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Your question is draws on a large article. But I’ll be shorter. Now I’am just learning Scala and also have similar question as your and I think answer on it will came on time to you while your experience in Scala will growing. You can pick up some well known projects and learning through reviewing code. Good way is to start to contribute project that you ...


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The right answer involves a lot of, "Not quite," with a sprinkling of, "You have a point." First let's take a literal interpretation. Ruby has class methods and instance methods. Class methods are the methods of the class object. Instance methods are the methods of instances of that class. Inheritance is a relationship between class objects - calling ...


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In this case I suspect that the Liskov principle would imply that now each subclass must also support .new without any arguments That's not correct. You require here that the metaobject of some class derived from BaseObject need to support niladic new, because the metaobject of BaseObject does. The LSP states that objects of a subclass must support ...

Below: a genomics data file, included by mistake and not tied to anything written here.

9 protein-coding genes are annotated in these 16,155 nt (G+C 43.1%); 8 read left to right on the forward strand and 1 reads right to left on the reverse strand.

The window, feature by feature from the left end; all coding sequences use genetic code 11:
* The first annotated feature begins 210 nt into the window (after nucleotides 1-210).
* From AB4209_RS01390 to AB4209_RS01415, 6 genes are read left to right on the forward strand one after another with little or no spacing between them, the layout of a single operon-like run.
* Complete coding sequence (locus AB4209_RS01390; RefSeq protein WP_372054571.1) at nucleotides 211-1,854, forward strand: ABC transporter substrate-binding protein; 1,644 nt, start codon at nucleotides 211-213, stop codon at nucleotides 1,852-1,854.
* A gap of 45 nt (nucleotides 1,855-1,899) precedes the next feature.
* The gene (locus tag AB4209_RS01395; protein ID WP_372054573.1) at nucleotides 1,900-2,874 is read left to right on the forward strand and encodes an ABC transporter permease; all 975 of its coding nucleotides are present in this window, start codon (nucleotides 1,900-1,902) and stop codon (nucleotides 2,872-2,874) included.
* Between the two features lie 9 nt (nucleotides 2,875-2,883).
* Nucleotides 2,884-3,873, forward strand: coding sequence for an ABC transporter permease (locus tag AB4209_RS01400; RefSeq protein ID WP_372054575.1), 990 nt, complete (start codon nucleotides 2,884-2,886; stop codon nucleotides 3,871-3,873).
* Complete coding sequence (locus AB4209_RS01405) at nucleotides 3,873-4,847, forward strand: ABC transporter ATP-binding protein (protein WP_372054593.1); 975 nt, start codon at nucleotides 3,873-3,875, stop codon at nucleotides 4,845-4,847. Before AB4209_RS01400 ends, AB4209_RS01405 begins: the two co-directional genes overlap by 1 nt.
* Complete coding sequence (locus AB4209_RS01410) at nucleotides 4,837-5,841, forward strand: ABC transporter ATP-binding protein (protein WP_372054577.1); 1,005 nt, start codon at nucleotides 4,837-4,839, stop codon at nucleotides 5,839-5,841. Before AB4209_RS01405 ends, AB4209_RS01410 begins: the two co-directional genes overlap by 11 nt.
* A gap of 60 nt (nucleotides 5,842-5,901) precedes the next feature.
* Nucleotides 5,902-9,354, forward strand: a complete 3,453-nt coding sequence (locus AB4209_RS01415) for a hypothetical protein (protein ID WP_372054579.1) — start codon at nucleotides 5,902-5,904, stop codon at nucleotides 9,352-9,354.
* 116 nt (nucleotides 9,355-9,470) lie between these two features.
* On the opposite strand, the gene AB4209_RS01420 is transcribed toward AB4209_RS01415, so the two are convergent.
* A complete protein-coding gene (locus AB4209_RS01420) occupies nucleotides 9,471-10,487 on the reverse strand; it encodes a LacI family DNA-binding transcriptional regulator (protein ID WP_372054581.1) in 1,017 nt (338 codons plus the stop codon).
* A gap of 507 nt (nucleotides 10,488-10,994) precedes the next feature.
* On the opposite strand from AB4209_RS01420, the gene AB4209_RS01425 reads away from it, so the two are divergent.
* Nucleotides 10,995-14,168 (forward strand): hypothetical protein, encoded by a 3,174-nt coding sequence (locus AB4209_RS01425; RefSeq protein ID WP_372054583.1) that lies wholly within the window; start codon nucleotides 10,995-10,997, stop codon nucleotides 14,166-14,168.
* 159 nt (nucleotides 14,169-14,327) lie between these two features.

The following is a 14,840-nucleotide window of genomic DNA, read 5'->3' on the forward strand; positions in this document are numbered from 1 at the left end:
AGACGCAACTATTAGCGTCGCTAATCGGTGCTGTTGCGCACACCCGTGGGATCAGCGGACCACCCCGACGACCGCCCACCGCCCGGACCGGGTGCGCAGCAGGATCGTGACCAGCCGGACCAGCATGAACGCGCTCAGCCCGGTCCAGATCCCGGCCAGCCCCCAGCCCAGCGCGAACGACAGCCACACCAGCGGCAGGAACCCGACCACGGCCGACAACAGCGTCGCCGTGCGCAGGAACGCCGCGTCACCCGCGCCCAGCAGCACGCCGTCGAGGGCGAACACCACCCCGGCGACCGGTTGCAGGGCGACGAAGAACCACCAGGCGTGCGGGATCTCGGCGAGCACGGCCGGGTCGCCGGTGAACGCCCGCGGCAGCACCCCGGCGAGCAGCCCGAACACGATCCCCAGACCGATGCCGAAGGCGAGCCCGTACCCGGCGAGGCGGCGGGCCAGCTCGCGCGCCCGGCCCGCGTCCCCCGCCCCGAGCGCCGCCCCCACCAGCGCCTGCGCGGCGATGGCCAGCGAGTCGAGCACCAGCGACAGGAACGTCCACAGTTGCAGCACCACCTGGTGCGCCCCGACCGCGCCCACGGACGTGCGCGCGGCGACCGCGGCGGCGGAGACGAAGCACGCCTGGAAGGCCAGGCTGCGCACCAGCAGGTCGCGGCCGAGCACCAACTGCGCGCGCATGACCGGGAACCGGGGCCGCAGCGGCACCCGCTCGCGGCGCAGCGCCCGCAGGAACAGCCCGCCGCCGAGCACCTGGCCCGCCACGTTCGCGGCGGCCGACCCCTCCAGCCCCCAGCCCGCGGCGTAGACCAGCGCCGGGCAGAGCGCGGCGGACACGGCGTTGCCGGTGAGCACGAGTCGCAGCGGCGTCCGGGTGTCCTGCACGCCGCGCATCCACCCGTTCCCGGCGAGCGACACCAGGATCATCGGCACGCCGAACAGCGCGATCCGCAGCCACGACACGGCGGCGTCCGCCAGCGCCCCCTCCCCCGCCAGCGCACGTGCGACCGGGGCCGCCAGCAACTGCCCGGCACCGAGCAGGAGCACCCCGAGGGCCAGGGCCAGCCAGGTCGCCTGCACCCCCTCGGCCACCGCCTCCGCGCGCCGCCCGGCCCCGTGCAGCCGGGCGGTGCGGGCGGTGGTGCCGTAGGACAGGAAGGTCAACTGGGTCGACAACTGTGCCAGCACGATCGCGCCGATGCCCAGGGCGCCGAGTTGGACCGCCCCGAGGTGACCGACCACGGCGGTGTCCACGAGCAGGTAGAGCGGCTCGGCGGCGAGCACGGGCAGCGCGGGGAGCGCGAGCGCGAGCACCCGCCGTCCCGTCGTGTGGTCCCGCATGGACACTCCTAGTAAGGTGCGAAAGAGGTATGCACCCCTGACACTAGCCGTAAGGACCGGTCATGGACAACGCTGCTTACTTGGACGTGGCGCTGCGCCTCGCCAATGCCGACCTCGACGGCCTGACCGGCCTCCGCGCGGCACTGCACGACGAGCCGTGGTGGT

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In this case I suspect that the Liskov principle would imply that now each subclass must also support .new without any arguments Your suspicion is wrong. The problem is that you're inferring from the base class's implementation what the base class's contract is. But they are two distinct things, even if not literally written out separately. In this ...


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Languages vary greatly in how classes are manifest (i.e. at runtime). In some language systems, there is no runtime manifestation of a class, so Liskov is simply not applicable to classes. the runtime manifestation of all class is a direct instance (of some class like TYPE or CLASS, for example), and all they are is a token that represents a specific real ...



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